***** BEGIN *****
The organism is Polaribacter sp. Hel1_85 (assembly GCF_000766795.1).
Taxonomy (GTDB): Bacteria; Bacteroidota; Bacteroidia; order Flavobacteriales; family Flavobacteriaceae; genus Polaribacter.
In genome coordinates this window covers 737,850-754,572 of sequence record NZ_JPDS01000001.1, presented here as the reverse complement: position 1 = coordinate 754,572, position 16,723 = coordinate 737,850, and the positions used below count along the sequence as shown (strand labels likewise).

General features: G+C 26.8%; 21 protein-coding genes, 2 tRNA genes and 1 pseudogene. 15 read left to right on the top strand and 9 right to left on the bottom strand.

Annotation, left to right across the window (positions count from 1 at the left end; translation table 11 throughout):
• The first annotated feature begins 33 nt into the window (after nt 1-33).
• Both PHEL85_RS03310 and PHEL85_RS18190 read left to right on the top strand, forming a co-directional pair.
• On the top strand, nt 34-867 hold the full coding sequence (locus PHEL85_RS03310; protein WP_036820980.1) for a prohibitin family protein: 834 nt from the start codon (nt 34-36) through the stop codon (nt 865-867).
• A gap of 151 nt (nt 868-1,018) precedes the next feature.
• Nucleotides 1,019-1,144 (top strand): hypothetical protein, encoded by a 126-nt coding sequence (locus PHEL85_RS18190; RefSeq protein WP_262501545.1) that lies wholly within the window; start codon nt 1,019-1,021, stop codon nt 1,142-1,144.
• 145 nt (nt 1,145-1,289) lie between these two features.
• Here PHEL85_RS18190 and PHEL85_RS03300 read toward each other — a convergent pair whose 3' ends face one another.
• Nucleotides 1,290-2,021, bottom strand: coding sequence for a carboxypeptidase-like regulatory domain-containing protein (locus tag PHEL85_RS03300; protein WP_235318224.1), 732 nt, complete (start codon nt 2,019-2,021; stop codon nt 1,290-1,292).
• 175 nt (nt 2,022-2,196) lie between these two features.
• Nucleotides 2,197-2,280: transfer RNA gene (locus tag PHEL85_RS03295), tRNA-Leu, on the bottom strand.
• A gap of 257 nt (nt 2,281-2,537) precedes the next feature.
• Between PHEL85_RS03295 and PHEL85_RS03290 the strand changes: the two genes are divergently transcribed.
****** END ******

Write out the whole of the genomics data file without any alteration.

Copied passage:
The organism is Polaribacter sp. Hel1_85 (assembly GCF_000766795.1).
Taxonomy (GTDB): Bacteria; Bacteroidota; Bacteroidia; order Flavobacteriales; family Flavobacteriaceae; genus Polaribacter.
In genome coordinates this window covers 737,850-754,572 of sequence record NZ_JPDS01000001.1, presented here as the reverse complement: position 1 = coordinate 754,572, position 16,723 = coordinate 737,850, and the positions used below count along the sequence as shown (strand labels likewise).

General features: G+C 26.8%; 21 protein-coding genes, 2 tRNA genes and 1 pseudogene. 15 read left to right on the top strand and 9 right to left on the bottom strand.

Annotation, left to right across the window (positions count from 1 at the left end; translation table 11 throughout):
• The first annotated feature begins 33 nt into the window (after nt 1-33).
• Both PHEL85_RS03310 and PHEL85_RS18190 read left to right on the top strand, forming a co-directional pair.
• On the top strand, nt 34-867 hold the full coding sequence (locus PHEL85_RS03310; protein WP_036820980.1) for a prohibitin family protein: 834 nt from the start codon (nt 34-36) through the stop codon (nt 865-867).
• A gap of 151 nt (nt 868-1,018) precedes the next feature.
• Nucleotides 1,019-1,144 (top strand): hypothetical protein, encoded by a 126-nt coding sequence (locus PHEL85_RS18190; RefSeq protein WP_262501545.1) that lies wholly within the window; start codon nt 1,019-1,021, stop codon nt 1,142-1,144.
• 145 nt (nt 1,145-1,289) lie between these two features.
• Here PHEL85_RS18190 and PHEL85_RS03300 read toward each other — a convergent pair whose 3' ends face one another.
• Nucleotides 1,290-2,021, bottom strand: coding sequence for a carboxypeptidase-like regulatory domain-containing protein (locus tag PHEL85_RS03300; protein WP_235318224.1), 732 nt, complete (start codon nt 2,019-2,021; stop codon nt 1,290-1,292).
• 175 nt (nt 2,022-2,196) lie between these two features.
• Nucleotides 2,197-2,280: transfer RNA gene (locus tag PHEL85_RS03295), tRNA-Leu, on the bottom strand.
• A gap of 257 nt (nt 2,281-2,537) precedes the next feature.
• Between PHEL85_RS03295 and PHEL85_RS03290 the strand changes: the two genes are divergently transcribed.